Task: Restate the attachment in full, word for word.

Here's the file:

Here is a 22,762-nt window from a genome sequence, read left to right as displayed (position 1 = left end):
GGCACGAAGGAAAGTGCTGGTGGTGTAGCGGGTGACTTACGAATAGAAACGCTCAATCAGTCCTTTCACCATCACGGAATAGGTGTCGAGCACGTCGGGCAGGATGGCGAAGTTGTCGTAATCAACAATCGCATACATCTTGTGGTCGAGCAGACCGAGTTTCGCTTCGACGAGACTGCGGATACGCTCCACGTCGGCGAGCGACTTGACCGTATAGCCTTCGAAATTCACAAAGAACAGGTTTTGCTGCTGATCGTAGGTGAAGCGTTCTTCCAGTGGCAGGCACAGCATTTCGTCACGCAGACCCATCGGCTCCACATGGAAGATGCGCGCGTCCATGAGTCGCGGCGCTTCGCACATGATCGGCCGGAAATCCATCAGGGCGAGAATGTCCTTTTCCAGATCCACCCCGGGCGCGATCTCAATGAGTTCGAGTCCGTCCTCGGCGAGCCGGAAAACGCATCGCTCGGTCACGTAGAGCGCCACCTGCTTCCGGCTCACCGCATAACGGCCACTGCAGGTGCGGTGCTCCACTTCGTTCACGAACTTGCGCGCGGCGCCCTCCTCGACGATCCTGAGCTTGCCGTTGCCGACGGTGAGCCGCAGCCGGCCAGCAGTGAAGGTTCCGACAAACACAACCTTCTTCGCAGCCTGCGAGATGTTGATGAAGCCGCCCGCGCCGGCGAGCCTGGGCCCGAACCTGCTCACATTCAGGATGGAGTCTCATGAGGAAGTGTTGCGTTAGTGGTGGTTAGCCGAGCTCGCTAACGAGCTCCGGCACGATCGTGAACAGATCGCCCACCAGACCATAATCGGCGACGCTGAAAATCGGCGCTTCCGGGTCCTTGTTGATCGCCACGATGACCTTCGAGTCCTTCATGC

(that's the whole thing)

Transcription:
Here is a 22,762-nt window from a genome sequence, read left to right as displayed (position 1 = left end):
GGCACGAAGGAAAGTGCTGGTGGTGTAGCGGGTGACTTACGAATAGAAACGCTCAATCAGTCCTTTCACCATCACGGAATAGGTGTCGAGCACGTCGGGCAGGATGGCGAAGTTGTCGTAATCAACAATCGCATACATCTTGTGGTCGAGCAGACCGAGTTTCGCTTCGACGAGACTGCGGATACGCTCCACGTCGGCGAGCGACTTGACCGTATAGCCTTCGAAATTCACAAAGAACAGGTTTTGCTGCTGATCGTAGGTGAAGCGTTCTTCCAGTGGCAGGCACAGCATTTCGTCACGCAGACCCATCGGCTCCACATGGAAGATGCGCGCGTCCATGAGTCGCGGCGCTTCGCACATGATCGGCCGGAAATCCATCAGGGCGAGAATGTCCTTTTCCAGATCCACCCCGGGCGCGATCTCAATGAGTTCGAGTCCGTCCTCGGCGAGCCGGAAAACGCATCGCTCGGTCACGTAGAGCGCCACCTGCTTCCGGCTCACCGCATAACGGCCACTGCAGGTGCGGTGCTCCACTTCGTTCACGAACTTGCGCGCGGCGCCCTCCTCGACGATCCTGAGCTTGCCGTTGCCGACGGTGAGCCGCAGCCGGCCAGCAGTGAAGGTTCCGACAAACACAACCTTCTTCGCAGCCTGCGAGATGTTGATGAAGCCGCCCGCGCCGGCGAGCCTGGGCCCGAACCTGCTCACATTCAGGATGGAGTCTCATGAGGAAGTGTTGCGTTAGTGGTGGTTAGCCGAGCTCGCTAACGAGCTCCGGCACGATCGTGAACAGATCGCCCACCAGACCATAATCGGCGACGCTGAAAATCGGCGCTTCCGGGTCCTTGTTGATCGCCACGATGACCTTCGAGTCCTTCATGC